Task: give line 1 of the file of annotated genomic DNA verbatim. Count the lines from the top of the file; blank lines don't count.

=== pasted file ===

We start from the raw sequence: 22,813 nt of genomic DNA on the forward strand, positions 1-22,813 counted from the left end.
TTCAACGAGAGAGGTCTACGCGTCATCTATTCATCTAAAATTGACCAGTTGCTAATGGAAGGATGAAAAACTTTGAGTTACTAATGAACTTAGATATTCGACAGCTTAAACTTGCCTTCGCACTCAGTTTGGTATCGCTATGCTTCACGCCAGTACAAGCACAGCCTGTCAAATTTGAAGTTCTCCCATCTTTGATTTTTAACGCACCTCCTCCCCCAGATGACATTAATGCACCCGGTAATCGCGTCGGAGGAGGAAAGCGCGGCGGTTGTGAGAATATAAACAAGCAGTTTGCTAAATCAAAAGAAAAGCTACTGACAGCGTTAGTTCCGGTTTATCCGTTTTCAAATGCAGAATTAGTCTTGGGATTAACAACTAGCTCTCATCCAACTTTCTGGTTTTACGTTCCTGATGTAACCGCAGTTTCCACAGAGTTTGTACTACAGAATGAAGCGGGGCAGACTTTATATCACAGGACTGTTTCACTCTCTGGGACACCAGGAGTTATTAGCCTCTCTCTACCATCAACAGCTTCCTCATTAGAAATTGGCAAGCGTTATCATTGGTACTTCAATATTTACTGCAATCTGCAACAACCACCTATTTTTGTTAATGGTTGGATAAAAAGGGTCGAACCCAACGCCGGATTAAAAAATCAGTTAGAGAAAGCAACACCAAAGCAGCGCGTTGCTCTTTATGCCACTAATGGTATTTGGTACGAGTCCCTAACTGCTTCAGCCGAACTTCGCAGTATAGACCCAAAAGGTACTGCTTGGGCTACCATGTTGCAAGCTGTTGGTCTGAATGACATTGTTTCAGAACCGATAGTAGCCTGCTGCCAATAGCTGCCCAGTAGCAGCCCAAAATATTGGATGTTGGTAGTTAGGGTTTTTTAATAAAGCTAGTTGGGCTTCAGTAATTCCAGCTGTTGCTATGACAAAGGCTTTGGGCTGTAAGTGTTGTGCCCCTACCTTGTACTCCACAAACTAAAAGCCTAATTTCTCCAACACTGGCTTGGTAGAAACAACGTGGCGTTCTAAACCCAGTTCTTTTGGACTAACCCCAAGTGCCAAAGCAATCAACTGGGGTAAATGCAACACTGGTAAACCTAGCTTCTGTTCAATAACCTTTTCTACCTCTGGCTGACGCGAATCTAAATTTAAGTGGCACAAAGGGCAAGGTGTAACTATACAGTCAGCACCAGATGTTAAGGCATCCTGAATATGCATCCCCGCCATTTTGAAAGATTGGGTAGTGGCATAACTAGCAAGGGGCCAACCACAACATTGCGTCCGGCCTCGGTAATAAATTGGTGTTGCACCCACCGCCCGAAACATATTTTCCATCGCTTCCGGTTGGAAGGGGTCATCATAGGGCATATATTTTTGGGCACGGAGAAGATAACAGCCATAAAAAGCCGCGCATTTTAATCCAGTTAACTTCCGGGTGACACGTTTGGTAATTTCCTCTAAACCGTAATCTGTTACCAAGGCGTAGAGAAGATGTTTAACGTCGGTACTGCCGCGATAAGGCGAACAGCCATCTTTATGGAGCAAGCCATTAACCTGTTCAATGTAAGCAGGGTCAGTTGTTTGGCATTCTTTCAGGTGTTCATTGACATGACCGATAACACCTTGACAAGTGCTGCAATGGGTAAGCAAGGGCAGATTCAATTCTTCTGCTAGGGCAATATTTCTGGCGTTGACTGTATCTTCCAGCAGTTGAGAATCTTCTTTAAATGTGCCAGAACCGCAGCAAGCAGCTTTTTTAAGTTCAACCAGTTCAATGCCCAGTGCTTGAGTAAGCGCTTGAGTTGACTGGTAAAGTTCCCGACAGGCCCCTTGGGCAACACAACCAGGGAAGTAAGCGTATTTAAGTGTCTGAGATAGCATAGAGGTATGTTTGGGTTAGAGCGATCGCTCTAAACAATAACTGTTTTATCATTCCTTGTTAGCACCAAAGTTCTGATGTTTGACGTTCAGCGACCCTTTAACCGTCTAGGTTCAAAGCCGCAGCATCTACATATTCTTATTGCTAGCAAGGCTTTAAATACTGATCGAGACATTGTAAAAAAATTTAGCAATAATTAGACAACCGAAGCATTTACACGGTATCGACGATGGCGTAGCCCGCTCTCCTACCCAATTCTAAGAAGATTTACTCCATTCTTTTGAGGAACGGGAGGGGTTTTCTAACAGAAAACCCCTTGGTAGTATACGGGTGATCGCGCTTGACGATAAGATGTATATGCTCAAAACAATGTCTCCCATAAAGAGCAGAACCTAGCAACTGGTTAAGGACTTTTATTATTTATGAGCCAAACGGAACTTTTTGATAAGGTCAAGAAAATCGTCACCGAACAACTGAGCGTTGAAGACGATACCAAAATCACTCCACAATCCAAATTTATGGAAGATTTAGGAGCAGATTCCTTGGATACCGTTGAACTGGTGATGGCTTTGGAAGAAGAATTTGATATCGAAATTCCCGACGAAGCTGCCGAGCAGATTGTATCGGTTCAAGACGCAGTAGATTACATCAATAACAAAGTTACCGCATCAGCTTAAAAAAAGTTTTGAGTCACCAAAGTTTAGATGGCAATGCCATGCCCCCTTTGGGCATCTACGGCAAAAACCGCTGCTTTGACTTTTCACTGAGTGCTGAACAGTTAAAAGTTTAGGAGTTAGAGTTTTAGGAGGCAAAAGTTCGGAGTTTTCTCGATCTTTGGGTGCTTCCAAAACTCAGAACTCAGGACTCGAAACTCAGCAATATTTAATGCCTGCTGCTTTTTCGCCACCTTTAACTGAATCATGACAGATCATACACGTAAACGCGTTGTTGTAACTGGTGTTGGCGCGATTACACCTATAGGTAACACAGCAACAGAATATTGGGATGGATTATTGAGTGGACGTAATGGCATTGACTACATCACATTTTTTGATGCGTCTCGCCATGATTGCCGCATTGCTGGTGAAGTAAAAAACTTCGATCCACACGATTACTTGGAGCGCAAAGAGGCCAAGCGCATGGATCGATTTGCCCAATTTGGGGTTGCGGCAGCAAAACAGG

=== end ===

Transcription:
We start from the raw sequence: 22,813 nt of genomic DNA on the forward strand, positions 1-22,813 counted from the left end.